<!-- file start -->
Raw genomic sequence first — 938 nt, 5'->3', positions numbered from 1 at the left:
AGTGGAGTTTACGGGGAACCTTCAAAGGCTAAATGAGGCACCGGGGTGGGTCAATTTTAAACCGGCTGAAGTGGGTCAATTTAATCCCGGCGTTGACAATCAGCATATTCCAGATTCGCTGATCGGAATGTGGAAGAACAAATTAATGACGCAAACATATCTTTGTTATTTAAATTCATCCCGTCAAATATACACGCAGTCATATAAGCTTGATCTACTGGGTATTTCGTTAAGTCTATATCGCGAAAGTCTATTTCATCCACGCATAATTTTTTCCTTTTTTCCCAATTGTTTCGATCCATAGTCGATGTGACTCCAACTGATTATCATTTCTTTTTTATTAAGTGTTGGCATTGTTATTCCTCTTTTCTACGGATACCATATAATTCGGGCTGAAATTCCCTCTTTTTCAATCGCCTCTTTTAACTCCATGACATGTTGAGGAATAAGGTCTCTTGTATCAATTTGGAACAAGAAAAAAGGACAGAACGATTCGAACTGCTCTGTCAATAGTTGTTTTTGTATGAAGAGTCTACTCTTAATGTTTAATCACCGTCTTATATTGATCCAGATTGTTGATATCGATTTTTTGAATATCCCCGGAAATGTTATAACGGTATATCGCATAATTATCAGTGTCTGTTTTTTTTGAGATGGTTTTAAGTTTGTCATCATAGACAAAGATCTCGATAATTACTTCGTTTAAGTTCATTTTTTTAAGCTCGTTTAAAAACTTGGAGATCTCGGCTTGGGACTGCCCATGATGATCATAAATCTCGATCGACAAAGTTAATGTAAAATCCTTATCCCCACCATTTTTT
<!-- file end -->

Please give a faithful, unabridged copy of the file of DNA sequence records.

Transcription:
Raw genomic sequence first — 938 nt, 5'->3', positions numbered from 1 at the left:
AGTGGAGTTTACGGGGAACCTTCAAAGGCTAAATGAGGCACCGGGGTGGGTCAATTTTAAACCGGCTGAAGTGGGTCAATTTAATCCCGGCGTTGACAATCAGCATATTCCAGATTCGCTGATCGGAATGTGGAAGAACAAATTAATGACGCAAACATATCTTTGTTATTTAAATTCATCCCGTCAAATATACACGCAGTCATATAAGCTTGATCTACTGGGTATTTCGTTAAGTCTATATCGCGAAAGTCTATTTCATCCACGCATAATTTTTTCCTTTTTTCCCAATTGTTTCGATCCATAGTCGATGTGACTCCAACTGATTATCATTTCTTTTTTATTAAGTGTTGGCATTGTTATTCCTCTTTTCTACGGATACCATATAATTCGGGCTGAAATTCCCTCTTTTTCAATCGCCTCTTTTAACTCCATGACATGTTGAGGAATAAGGTCTCTTGTATCAATTTGGAACAAGAAAAAAGGACAGAACGATTCGAACTGCTCTGTCAATAGTTGTTTTTGTATGAAGAGTCTACTCTTAATGTTTAATCACCGTCTTATATTGATCCAGATTGTTGATATCGATTTTTTGAATATCCCCGGAAATGTTATAACGGTATATCGCATAATTATCAGTGTCTGTTTTTTTTGAGATGGTTTTAAGTTTGTCATCATAGACAAAGATCTCGATAATTACTTCGTTTAAGTTCATTTTTTTAAGCTCGTTTAAAAACTTGGAGATCTCGGCTTGGGACTGCCCATGATGATCATAAATCTCGATCGACAAAGTTAATGTAAAATCCTTATCCCCACCATTTTTT